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 Consider the function $f\colon\R^2\to\R$ by $f(x,y)=x^2y^3$. Suppose you want to know the directional derivative for $f$ at the point $(2,1)$ in the direction of $\langle 1,2\rangle$.
In class, we described a method of determining the directional derivative at $(x_0,y_0)$ in the direction of a unit vector, $\u$: first parameterize the line through $(x_0,y_0)$ in the direction of $\u$ as a function $L(t)$, then plug this line into $f$ to get a new function $F\colon\R\to\R$ by $F(t)=f(L(t))$. Then since $L(0)=(x_0,y_0)$, $F'(0)$ will give the directional derivative at $(x_0,y_0)$ in the direction of $\u$. Use this approach to compute the directional derivative described above.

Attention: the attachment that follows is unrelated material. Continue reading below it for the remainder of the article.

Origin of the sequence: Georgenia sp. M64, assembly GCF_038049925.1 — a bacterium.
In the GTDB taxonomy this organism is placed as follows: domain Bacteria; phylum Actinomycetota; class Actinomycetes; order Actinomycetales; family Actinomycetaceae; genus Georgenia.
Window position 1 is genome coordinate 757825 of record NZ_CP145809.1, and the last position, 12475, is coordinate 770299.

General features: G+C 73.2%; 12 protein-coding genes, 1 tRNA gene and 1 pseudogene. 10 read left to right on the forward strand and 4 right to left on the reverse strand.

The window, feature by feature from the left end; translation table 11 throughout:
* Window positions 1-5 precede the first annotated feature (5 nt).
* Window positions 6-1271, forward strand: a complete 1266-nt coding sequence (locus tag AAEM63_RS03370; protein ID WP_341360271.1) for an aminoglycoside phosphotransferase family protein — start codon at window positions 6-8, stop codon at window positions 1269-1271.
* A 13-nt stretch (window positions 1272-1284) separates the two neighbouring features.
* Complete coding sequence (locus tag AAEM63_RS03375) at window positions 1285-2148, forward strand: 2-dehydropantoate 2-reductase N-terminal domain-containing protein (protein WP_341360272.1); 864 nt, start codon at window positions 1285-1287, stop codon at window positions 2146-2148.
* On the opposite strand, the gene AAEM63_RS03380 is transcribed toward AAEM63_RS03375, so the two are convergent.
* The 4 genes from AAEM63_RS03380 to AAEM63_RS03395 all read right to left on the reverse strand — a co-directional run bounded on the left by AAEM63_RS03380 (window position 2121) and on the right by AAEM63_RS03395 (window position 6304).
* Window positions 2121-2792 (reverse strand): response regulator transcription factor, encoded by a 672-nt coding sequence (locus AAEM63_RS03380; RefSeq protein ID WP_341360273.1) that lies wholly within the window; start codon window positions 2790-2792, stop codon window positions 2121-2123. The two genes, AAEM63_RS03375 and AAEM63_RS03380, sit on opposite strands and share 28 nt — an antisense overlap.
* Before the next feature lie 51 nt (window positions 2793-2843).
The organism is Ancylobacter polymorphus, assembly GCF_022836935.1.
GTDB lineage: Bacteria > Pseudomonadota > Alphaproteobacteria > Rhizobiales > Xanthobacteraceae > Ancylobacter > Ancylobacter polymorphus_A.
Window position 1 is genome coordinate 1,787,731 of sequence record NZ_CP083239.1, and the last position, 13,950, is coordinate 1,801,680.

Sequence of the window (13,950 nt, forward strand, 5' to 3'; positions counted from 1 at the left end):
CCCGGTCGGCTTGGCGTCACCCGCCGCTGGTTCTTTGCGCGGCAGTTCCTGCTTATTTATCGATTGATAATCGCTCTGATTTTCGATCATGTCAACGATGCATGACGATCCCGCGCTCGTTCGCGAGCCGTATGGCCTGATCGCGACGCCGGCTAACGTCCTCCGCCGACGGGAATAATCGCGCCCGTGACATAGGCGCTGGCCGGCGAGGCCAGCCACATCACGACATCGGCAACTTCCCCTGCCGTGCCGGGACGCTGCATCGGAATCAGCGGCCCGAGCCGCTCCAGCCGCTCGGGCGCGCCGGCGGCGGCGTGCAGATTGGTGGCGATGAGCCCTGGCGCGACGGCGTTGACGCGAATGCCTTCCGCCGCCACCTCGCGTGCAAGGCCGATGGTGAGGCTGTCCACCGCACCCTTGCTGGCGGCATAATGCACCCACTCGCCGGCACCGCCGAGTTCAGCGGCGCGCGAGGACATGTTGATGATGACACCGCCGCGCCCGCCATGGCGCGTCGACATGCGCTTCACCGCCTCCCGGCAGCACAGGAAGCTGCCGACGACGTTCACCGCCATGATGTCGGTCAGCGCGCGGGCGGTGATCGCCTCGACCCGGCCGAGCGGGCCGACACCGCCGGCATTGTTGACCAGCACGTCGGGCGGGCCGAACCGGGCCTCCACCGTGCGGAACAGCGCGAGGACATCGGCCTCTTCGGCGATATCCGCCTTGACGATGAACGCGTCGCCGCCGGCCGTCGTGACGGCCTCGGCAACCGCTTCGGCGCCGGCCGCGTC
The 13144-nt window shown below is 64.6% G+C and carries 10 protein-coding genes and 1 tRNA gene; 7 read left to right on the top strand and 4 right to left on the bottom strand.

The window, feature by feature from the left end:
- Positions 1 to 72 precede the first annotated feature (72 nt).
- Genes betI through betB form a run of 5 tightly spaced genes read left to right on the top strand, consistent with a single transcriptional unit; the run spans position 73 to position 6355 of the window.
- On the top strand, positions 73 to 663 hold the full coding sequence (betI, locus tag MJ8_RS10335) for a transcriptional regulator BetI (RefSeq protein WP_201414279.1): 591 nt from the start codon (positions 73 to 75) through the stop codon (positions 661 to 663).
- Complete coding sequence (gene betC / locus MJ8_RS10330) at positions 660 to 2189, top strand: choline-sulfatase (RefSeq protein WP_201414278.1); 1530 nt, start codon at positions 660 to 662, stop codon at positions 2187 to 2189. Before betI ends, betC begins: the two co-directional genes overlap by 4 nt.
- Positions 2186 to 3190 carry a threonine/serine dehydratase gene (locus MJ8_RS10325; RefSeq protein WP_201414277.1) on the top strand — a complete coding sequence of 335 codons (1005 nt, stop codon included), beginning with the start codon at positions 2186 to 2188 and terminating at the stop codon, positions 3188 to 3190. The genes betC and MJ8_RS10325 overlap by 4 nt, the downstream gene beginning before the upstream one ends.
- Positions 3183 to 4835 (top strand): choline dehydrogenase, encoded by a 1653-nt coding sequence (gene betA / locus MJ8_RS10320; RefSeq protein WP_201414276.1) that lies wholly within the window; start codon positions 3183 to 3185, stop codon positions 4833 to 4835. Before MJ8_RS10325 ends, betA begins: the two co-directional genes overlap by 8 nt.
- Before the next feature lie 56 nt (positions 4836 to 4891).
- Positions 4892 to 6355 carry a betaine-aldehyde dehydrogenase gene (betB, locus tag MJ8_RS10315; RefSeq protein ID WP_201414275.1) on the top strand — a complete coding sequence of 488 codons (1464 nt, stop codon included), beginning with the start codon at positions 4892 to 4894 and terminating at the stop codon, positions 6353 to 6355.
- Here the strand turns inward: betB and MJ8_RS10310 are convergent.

(Hint: You need to make sure $\u$ is a unit vector. You may find it easier to use the product and chain rules rather than trying to multiply everything out before differentiating. Since you are going to be substituting $t=0$, there is not much point in simplifying the answer before evaluating it.)
 Finish the WeBWorK assignment.